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Tom Antion: Parody


Parody is a humorous imitation of a person, event, song or serious piece of writing. I have a great time when I use this technique in a presentation and so do the audience members.

The way I use it is to change the words of a recognizable song. I get the audience members to sing along with me by putting the words in their handouts or giving out a song sheet. (The latter method keeps the whole segment hidden so I can surprise them.) I get the words to customize the song from my pre-program research.

Simply take any recognizable tune, change the words, and sing it yourself or get the audience to sing along.

*Parody is generally protected from copyright infringement, but get competent legal advice before using this technique.

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Tom Antion: Deadpan Expression

Recently I attended a professional public speaking meeting of the National Capital Area Speakers Association. The presenter was not funny, but got laughs from the crowd.

He seriously began speaking, . . . presented slowly, . . . and kept a low tone of voice. I thought to myself, ‘this is going to be a long day.’ Then, without cracking a smile, a totally out of character line came out of his mouth. He was going over his material which talked about thinkers, doers etc, and said, ‘A thinker is a person who is thinking about something.’ The whole room cracked up. This is called ‘deadpan’ expression.

Deadpan expression is the technique of combining a serious demeanor with a funny line. The line typically gets a bigger laugh than the same line delivered with a lighthearted expression or smile. The contrast and surprise is what stimulates the laughter.

The most recent and famous example of this is the comedian Steven Wright who NEVER breaks character to smile. He says lines like, ‘My dog is confused. I named him STAY. . . .Then I say come STAY.’ A more animated and cartoonish version of this is Rodney Dangerfield who pretends to be serious about his goofy life. He says, ‘I am an earth sign and my wife is a water sign . . ..Together we make mud.’ hahahaha If it fits your character when speaking in public, try a little deadpan.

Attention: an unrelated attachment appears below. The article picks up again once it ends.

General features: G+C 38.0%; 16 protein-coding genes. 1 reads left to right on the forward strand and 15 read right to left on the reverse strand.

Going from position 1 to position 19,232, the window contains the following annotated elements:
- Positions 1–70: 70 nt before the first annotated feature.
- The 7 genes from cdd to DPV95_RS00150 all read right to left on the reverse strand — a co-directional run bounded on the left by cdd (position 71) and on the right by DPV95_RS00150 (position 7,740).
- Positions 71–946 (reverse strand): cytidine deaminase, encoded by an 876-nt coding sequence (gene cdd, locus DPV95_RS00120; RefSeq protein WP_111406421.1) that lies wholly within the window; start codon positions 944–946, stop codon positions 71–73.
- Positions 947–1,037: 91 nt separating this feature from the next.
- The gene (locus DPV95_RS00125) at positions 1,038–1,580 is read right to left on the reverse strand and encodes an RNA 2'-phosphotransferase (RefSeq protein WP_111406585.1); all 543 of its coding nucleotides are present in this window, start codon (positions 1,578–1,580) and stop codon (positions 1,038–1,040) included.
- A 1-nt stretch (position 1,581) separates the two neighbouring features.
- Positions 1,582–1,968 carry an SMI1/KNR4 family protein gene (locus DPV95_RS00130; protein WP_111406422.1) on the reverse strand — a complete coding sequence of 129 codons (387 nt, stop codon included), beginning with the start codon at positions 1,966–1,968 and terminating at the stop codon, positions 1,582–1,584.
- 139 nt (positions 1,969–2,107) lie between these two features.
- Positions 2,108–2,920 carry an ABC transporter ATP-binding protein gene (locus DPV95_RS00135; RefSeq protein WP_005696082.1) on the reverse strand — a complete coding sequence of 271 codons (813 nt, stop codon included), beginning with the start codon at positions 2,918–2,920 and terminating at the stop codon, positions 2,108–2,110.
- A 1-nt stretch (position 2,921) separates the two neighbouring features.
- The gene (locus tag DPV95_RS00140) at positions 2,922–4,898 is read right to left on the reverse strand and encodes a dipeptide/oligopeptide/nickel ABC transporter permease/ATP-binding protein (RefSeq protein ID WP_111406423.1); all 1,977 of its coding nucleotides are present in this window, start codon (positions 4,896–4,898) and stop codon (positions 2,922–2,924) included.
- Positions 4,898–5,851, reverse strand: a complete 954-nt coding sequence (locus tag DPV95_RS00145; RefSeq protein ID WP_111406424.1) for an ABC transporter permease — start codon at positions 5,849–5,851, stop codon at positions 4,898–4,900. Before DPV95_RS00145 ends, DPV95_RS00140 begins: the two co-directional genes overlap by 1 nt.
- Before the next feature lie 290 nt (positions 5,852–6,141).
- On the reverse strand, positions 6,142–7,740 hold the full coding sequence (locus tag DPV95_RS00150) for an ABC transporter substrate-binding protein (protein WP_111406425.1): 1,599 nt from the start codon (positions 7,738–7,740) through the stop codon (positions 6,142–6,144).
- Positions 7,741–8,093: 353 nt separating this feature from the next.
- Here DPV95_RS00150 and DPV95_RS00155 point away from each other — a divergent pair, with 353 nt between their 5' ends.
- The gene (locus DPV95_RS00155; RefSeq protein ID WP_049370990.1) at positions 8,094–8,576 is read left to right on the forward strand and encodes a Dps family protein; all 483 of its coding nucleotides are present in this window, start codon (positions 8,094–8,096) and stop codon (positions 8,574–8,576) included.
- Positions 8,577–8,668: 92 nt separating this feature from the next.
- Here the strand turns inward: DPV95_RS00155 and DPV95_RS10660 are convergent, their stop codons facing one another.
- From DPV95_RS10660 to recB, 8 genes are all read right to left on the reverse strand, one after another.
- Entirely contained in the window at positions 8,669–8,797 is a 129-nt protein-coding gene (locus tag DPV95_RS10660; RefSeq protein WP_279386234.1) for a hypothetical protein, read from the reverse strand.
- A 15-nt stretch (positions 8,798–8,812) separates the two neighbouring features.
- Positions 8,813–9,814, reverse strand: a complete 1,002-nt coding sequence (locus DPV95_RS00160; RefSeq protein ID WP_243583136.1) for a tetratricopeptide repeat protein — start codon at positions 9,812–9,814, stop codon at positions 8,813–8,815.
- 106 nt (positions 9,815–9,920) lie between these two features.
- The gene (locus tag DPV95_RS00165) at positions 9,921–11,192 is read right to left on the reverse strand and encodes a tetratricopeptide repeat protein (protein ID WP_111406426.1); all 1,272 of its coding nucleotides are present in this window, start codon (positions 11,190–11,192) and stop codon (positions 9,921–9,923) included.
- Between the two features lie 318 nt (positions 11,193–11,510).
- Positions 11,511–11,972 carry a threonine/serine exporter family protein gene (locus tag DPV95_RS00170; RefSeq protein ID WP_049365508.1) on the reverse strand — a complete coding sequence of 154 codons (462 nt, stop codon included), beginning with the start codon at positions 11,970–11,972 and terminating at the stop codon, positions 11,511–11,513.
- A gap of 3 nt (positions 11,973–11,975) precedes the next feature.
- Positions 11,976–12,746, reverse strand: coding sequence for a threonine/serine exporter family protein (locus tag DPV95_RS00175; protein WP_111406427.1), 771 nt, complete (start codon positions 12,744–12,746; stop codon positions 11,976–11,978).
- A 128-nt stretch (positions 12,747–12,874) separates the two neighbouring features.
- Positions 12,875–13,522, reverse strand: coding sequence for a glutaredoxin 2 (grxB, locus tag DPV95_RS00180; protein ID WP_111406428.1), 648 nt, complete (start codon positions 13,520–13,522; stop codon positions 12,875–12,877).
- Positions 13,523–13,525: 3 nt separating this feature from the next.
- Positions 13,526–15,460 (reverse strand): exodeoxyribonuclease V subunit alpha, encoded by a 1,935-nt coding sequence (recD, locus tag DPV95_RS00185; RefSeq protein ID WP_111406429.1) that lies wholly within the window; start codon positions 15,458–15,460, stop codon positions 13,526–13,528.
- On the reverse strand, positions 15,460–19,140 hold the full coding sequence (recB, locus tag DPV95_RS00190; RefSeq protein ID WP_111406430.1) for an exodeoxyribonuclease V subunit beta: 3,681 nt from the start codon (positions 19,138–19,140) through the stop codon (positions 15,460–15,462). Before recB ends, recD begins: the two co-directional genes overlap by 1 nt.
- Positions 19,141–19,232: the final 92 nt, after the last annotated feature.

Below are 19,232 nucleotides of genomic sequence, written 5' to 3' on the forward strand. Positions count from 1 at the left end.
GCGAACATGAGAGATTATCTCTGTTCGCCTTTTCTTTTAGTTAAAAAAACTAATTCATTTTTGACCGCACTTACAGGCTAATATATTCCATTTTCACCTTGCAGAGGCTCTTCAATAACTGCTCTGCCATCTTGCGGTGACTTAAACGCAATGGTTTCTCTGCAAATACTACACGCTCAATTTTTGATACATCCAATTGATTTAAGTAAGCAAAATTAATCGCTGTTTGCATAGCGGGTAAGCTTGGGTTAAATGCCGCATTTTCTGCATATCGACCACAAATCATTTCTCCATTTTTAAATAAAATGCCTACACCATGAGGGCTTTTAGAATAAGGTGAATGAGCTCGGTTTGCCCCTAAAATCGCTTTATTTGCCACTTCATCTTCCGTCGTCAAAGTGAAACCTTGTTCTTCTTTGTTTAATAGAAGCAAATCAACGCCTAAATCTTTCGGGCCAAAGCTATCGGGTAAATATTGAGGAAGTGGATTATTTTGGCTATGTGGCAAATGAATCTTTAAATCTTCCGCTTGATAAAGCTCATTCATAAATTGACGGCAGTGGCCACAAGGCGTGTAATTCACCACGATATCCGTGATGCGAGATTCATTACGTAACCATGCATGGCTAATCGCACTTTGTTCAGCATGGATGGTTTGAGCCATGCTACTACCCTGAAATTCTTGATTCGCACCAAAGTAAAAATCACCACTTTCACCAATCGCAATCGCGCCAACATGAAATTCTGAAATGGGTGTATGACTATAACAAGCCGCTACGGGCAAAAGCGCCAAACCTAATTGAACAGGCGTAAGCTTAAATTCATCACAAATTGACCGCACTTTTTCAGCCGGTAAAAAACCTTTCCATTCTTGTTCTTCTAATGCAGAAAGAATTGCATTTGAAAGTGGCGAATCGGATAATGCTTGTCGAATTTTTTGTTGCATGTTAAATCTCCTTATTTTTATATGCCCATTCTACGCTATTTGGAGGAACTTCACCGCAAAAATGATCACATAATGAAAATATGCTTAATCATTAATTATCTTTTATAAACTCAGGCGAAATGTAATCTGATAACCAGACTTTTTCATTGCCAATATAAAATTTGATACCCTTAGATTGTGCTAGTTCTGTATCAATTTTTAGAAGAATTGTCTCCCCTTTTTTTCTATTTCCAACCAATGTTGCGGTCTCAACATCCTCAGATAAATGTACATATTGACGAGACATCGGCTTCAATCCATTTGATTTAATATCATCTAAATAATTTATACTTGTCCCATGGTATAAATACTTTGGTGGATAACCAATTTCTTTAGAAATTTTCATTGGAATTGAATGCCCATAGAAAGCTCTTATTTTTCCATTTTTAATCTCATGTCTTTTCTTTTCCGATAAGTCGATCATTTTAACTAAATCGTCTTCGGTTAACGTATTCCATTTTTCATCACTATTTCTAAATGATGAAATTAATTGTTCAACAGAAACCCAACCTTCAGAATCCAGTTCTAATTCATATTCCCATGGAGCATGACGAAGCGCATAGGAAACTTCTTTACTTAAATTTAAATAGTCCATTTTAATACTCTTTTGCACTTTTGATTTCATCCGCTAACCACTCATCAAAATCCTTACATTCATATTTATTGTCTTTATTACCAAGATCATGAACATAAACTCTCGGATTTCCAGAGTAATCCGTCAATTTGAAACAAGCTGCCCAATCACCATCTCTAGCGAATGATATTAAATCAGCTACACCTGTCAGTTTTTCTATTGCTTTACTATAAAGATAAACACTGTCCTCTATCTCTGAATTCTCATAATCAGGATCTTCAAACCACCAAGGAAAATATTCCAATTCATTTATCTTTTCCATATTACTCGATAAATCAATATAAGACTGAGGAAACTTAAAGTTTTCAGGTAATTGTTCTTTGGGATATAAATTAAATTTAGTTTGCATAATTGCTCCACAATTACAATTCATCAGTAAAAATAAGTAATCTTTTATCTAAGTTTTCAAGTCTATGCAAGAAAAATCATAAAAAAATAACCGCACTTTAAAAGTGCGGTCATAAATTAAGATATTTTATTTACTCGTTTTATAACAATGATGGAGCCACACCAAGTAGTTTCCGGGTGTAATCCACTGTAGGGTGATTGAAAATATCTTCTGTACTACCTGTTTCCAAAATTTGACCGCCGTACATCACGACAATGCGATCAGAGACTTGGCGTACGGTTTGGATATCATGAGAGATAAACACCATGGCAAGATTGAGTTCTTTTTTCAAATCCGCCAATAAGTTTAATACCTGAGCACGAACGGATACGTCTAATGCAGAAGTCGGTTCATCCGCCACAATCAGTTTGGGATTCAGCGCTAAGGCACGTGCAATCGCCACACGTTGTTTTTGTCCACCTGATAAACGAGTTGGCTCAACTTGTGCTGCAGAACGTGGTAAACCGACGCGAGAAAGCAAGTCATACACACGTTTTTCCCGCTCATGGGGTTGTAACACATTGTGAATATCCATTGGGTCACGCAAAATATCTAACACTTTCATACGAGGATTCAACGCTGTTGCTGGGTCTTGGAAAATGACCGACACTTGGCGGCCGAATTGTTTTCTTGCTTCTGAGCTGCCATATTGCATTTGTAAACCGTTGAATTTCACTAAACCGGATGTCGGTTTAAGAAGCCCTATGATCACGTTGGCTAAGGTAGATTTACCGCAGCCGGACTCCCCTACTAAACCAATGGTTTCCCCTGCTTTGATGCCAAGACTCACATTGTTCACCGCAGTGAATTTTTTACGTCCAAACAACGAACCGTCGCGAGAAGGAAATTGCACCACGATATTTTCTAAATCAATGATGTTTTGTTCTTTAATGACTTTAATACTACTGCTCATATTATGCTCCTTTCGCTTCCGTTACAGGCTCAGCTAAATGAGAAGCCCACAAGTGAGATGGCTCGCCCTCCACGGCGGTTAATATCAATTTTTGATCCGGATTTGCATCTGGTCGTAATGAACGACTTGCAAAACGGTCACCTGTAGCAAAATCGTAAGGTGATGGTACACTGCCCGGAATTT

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Tom Antion: Nicknames

You can have lots of fun with nicknames for people in the crowd
— as long as you absolutely know they are OK with being teased.

I was recently a guest speaker at Randy Gage’s speaker’s
institute. Randy is well-known for being a snappy dresser and he
has no trouble letting you know that his clothes are expensive
and custom made in France, Italy, etc. I, on the other hand,
dress plainly with nothing too fancy or overly expensive.

We ended up bantering back and forth on various points of
professional level speaking and marketing and when one critical
point of contention was coming to a head I said, “Now listen
Armani boy.” This brought down the house and became a running gag
throughout the rest of the event.

At another event Lynn Rose the fabulous singer, opened up the
convention right before I came on to speak. Late in my program, I
played a recording of a parody song with me as the singer.
Everyone loved it and I said, “Eat your heart out singer lady.”

This doesn’t sound very funny as you read it here, but I can
assure you it was at the time. Why? Because she was obviously a
top professional singer and I was a barely passable parody singer
that couldn’t hold a candle to her excellence, yet I was acting
like I was a hot shot. Also, by using “singer lady” a nickname I
gave her, instead of her name I was further portraying my false
excellence and pretty much dissing her.

Note: For the above to work, I had to make it abundantly clear
that I was teasing and not serious.

You can also tell about your own nicknames you had as a child or
that you have now — especially if they sound funny like “choo
choo” or have a funny story about how you got the nickname.

See the system Tom uses to create a humor home-run every time!